The Centre is pleased to welcome Juzer Kakal to its team, as the first research grants facilitator! Juzer has been with UBC since 2014 and has extensive experience with research facilitation and strategy. We caught up with him to learn more about how he entered this profession and what his interests are outside of writing.

How did you get into grant writing?

It actually happened serendipitously! I was writing my Master’s thesis in Ottawa and was asked to write some standard operating protocols for a new GMP facility that was being built. I coincidentally happened to be working on the methods portion of my thesis at the time, so it worked out well because the process was similar—not unlike writing a recipe. That was the first time I’d ever been paid to write.

When I graduated with my Master’s in microbiology and immunology in 2008, we were experiencing a global economic downturn, and there weren’t many jobs at the time, so I started my own business in research consulting. I later made the decision to get back to the lab and moved to Victoria to work with the BC Cancer agency where I didn’t do much writing at all. I eventually moved over to UBC as a temporal bone lab technician and started to get back into writing and coordinating research—I was doing a lot of ethics applications, protocol write-ups and helping researchers write their manuscripts. Then, in 2015, my somewhat non-linear career trajectory path led me to the Dean’s Office at UBC’s Faculty of Medicine where I joined as their Strategic Programs Officer working on institutional grants and awards, where I caught the bug.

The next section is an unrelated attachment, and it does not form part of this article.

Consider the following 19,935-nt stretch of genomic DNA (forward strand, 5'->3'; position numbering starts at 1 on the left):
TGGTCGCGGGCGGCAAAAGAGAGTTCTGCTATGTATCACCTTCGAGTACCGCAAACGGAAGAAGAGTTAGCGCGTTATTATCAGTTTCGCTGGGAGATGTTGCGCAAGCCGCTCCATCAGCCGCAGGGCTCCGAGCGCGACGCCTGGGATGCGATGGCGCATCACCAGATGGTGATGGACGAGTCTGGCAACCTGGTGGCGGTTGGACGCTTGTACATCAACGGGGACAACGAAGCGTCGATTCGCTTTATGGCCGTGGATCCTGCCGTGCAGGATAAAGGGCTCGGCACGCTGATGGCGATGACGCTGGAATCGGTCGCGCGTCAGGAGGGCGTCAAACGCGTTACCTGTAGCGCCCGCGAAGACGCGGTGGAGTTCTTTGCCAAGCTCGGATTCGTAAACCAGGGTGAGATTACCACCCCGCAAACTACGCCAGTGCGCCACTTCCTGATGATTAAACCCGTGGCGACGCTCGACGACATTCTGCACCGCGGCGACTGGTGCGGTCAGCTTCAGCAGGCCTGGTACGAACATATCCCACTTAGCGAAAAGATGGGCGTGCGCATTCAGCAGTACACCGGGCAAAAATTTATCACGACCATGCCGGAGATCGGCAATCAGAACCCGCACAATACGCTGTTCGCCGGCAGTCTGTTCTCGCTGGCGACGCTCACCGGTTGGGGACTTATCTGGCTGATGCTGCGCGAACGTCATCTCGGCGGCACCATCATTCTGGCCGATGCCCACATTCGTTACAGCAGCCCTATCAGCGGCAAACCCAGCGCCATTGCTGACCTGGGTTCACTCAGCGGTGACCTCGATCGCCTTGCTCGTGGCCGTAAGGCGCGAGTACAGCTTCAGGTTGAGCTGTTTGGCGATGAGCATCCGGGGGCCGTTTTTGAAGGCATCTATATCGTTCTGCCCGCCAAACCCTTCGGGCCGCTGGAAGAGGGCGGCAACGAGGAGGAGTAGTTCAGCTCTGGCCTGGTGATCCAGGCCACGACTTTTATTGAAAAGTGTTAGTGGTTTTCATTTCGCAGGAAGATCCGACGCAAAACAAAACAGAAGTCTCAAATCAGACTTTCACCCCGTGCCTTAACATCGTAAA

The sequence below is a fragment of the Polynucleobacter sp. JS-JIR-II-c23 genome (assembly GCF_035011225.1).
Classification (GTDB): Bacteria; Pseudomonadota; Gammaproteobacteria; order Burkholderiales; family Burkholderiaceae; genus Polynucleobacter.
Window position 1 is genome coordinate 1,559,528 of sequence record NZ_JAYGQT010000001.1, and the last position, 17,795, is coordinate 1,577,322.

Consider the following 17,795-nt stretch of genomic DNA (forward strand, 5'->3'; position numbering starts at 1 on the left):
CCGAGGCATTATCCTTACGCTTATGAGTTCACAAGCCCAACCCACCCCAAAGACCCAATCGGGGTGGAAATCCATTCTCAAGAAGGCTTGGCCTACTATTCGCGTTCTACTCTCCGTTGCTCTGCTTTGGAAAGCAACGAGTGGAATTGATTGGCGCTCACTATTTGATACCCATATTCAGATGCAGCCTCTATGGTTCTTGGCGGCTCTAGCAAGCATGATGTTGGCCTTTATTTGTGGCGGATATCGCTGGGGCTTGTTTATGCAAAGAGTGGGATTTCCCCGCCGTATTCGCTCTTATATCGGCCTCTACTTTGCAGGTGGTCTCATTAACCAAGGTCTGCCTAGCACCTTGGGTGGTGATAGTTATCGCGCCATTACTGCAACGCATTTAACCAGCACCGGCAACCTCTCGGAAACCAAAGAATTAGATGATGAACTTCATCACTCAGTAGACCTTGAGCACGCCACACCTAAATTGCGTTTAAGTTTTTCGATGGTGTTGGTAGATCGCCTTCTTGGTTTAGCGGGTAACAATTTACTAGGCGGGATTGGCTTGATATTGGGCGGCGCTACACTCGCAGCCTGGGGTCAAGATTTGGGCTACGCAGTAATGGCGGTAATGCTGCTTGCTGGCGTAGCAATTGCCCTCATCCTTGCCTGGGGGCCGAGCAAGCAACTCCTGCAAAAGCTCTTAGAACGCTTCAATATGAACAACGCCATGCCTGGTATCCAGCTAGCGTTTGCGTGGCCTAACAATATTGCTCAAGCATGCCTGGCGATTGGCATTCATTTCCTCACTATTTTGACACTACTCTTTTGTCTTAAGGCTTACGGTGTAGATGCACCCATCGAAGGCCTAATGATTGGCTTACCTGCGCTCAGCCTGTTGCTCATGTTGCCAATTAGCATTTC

What do you enjoy most about grant writing?

It’s the story telling that excites me. I get to see cutting edge ideas before they come to life. It’s exciting to know that if I’m doing my job well, I’ve helped advance science by convincing decision makers that certain research projects are worth investing in.

What are you most looking forward to about working at the DMCBH?

I’ve learned throughout my work experience that Faculties tend to be siloed. What I really like about working here is that the Centre brings together people from different Faculties to work on similar problems, thereby breaking those traditional silos. I also enjoy how brain research is interdisciplinary. I’m looking forward to helping researchers see their work in a larger context, and try to position it such that reviewers can see the value of funding interdisciplinary projects that study the brain in a holistic manner—because I am a strong believer in science being a team effort.

What do you hope to bring to the DMCBH?

I think it’s an interesting time to be part of the Centre’s team—we have new Directors and a strategic plan for the first time, so there’s a lot of opportunity to grow and expand our reach. I hope to help researchers see the importance of communicating their discoveries in a way that is more accessible to the average person, thereby getting them engaged and excited about research.

What do you like to do for fun?

I like to do many different activities, including pottery classes, yoga and climbing. I also enjoy photography and I’m currently learning about the art of taking portraits.